7

This past Friday, the heating in my house did not come on at night, and my whole family got sick. I was halfway through a technical test for a job interview.

I did the phone screening on Wednesday, and they issued the test later that evening. I started it on Thursday. Then I got sick and don't have the energy to finish it. The test is due on Monday.

I realize this is going to look suspicious. The recruiter would think that I'm just trying to get more time to complete the test. What should I tell the recruiter?

18

You should just be honest and tell what happened. Don't make too much excuses, and ask for a new test.

You should do it before they send you results to their client. Do it ASAP.

  • 4
    I'd also just keep to saying you were sick and not go into details because I'd be a bit suspect that just not having the heating on made you sick. – HorusKol Mar 12 '17 at 15:05
  • 2
    @HorusKol I agree. That seems like something that might raise red flags, whereas people getting sick happens all the time. OP should probably have informed the recruiter as soon as they felt sick, but they probably thought it would pass quickly. So yes to informing them asap. – Llewellyn Mar 12 '17 at 17:40
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    Getting sick at an inconvenient time is a perfectly normal thing, just tell your contact what happened. If they're a jerk about it, now you know not to work for that company. – Mel Reams Mar 13 '17 at 0:11
  • @MelReams So what would you, as an employer, think of an applicants health if their entire family including the applicant got sick over a heating that didn't work for 1 evening? Sounds kinda unhealthy to me, and it's likely such a person calls in sick (way) more often than others. – Edwin Lambregts Mar 29 '17 at 13:19
5

I'm sorry to tell you this, but if a company gives you a test with five days (including weekend) to complete it, without offering you any payment, then this is a company that should be avoided at all cost.

Asking you to spend five days on a test at home is ridiculous. Any test where you spend time, and a well-paid company employee spends the same test, that's Ok. Five days at your own expense is ridiculous. They ask you to spend five days, just to get a step further in an interview, without any guarantee that anyone even looks at your work, that means they value your interests as absolutely nothing.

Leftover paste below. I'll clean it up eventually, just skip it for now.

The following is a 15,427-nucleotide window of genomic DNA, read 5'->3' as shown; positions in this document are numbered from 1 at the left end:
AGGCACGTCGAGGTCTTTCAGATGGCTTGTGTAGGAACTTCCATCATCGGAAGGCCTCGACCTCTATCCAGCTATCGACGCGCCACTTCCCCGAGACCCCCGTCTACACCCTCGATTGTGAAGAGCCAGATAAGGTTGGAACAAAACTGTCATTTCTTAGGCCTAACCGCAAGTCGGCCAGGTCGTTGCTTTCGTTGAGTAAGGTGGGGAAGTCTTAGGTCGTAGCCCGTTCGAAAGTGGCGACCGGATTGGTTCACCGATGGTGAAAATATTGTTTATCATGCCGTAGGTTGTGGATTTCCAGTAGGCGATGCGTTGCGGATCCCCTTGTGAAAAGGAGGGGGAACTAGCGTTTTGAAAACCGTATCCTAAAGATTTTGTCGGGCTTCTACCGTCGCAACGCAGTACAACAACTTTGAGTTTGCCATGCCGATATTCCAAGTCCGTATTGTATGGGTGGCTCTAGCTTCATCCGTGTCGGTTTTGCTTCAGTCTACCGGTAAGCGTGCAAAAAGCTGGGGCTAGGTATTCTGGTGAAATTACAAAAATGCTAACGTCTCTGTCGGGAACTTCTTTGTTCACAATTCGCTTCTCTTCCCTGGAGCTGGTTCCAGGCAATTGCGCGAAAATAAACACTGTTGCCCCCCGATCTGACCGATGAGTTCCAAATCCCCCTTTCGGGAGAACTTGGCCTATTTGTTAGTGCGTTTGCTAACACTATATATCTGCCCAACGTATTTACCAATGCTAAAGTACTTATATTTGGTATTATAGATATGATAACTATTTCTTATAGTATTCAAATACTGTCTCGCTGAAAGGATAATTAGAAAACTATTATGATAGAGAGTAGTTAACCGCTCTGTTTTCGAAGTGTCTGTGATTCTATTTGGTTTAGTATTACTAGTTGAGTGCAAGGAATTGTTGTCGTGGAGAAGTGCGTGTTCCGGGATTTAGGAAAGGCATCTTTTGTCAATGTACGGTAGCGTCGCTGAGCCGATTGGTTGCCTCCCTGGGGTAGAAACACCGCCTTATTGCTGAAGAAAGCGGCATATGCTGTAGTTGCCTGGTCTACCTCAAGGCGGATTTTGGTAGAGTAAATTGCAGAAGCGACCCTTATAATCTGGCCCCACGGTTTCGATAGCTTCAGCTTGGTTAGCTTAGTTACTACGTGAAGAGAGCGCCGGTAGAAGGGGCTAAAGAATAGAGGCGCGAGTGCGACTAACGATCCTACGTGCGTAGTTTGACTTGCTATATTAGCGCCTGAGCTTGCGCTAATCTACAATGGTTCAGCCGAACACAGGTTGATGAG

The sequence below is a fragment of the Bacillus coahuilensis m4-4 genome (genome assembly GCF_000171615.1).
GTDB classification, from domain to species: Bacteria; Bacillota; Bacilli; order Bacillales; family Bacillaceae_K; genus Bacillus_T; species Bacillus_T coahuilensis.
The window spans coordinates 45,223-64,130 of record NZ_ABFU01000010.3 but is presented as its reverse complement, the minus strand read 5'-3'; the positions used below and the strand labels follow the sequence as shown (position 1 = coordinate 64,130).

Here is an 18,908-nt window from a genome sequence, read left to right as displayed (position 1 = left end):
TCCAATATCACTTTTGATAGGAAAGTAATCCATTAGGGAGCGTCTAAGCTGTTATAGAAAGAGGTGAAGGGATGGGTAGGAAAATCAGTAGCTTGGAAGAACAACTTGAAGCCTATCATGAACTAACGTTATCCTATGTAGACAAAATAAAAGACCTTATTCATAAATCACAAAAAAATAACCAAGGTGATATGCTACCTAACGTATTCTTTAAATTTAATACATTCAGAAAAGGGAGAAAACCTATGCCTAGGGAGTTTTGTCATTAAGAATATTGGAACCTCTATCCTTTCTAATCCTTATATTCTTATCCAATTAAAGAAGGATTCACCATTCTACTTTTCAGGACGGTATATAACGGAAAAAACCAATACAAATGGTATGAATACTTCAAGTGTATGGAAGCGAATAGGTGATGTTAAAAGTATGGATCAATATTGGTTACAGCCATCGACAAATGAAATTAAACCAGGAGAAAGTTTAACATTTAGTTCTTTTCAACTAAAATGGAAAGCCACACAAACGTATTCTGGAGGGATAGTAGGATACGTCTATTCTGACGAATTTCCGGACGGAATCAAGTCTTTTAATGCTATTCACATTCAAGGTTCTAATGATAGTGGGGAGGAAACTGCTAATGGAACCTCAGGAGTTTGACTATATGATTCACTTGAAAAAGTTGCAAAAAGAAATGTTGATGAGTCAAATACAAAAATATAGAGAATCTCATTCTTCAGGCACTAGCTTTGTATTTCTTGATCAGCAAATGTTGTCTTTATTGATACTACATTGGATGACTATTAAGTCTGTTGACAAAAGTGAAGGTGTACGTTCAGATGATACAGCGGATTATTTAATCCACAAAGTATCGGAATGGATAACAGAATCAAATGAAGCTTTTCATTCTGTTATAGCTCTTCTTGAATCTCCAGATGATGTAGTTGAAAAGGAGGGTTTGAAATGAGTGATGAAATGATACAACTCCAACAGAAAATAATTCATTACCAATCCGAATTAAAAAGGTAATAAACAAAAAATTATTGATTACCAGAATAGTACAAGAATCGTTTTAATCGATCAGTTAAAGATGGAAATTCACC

That attitude will surely be present not only during interviews, but also when you are working there. Don't go there.

  • 2
    While this might be true, it's also possible the test doesn't actually take that long and they merely extend the time to after the week-end to ensure that someone currently employed elsewhere will find the time to do it. – Llewellyn Mar 12 '17 at 17:36
  • The test is a fully functional website to be put up on a CI/CD server. While the website is small, it will still take an experienced developer 4 hours to a couple of days to complete to the best of their ability (UI design, deciding on technology, implementation). Is that a red-flag? Just to get someone to the next interview? – Audra Quinn Mar 13 '17 at 16:02
  • The suggestions in this post are false. At least in Europe it is standard practice for companies to assign programming challenges as part of their recruitment process. – Mark Mar 13 '17 at 18:58
  • @AudraQuinn this "test" seems excessive to me just to get to the next interview. A "programming challenge" is one thing. Expecting a "fully functional website to be put up on a server" sounds like they want you to bootstrap their next project for them. – alroc Mar 29 '17 at 11:47
  • @m.t. standard ? A tests that take some days to do ? Well not in France luckily ... – Walfrat Mar 29 '17 at 14:46
2

This situation is very normal, just that you have been through a real problem.

Alright as @Student_T has already mention do that. In addition, do try to provide medical-leave so that it has proof to your point.

And remember HR is human too, they will understand your point. And remember the HR person might come back in your life. So dont try to leave any un-closed loops. [Bit superfical, its real]

  • 1
    Yup! HR people get sick too. A norovirus is almost pandemic at this time; I just spent the afternoon on ham radio, and it was just amazing to hear so many long-time friends --from California to Massachusetts-- that were all very sick in the past week or so. AND as others here have said, don't tell them it was the cold house that did it. Enough said. – Mike Waters Mar 13 '17 at 1:47

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